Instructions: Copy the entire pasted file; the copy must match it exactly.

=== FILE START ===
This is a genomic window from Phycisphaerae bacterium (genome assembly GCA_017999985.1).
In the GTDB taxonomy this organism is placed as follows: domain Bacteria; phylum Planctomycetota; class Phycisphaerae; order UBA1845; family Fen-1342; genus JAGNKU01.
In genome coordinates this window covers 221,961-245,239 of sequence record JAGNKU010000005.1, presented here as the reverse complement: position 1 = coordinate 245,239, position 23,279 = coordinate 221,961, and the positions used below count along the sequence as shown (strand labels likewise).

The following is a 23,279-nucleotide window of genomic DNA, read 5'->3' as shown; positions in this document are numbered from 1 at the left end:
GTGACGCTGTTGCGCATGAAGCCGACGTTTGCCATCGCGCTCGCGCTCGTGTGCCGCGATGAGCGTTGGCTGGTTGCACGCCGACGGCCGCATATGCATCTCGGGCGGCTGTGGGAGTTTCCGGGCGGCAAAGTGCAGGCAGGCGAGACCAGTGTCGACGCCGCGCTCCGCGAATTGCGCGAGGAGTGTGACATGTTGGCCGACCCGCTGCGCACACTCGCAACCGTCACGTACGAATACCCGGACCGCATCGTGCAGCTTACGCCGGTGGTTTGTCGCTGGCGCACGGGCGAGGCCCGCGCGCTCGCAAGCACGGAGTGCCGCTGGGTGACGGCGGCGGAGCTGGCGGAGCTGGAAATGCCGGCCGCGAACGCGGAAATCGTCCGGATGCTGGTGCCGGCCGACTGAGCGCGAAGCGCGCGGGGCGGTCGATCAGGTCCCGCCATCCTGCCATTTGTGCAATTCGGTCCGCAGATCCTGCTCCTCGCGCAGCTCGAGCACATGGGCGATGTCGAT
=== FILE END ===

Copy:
This is a genomic window from Phycisphaerae bacterium (genome assembly GCA_017999985.1).
In the GTDB taxonomy this organism is placed as follows: domain Bacteria; phylum Planctomycetota; class Phycisphaerae; order UBA1845; family Fen-1342; genus JAGNKU01.
In genome coordinates this window covers 221,961-245,239 of sequence record JAGNKU010000005.1, presented here as the reverse complement: position 1 = coordinate 245,239, position 23,279 = coordinate 221,961, and the positions used below count along the sequence as shown (strand labels likewise).

The following is a 23,279-nucleotide window of genomic DNA, read 5'->3' as shown; positions in this document are numbered from 1 at the left end:
GTGACGCTGTTGCGCATGAAGCCGACGTTTGCCATCGCGCTCGCGCTCGTGTGCCGCGATGAGCGTTGGCTGGTTGCACGCCGACGGCCGCATATGCATCTCGGGCGGCTGTGGGAGTTTCCGGGCGGCAAAGTGCAGGCAGGCGAGACCAGTGTCGACGCCGCGCTCCGCGAATTGCGCGAGGAGTGTGACATGTTGGCCGACCCGCTGCGCACACTCGCAACCGTCACGTACGAATACCCGGACCGCATCGTGCAGCTTACGCCGGTGGTTTGTCGCTGGCGCACGGGCGAGGCCCGCGCGCTCGCAAGCACGGAGTGCCGCTGGGTGACGGCGGCGGAGCTGGCGGAGCTGGAAATGCCGGCCGCGAACGCGGAAATCGTCCGGATGCTGGTGCCGGCCGACTGAGCGCGAAGCGCGCGGGGCGGTCGATCAGGTCCCGCCATCCTGCCATTTGTGCAATTCGGTCCGCAGATCCTGCTCCTCGCGCAGCTCGAGCACATGGGCGATGTCGAT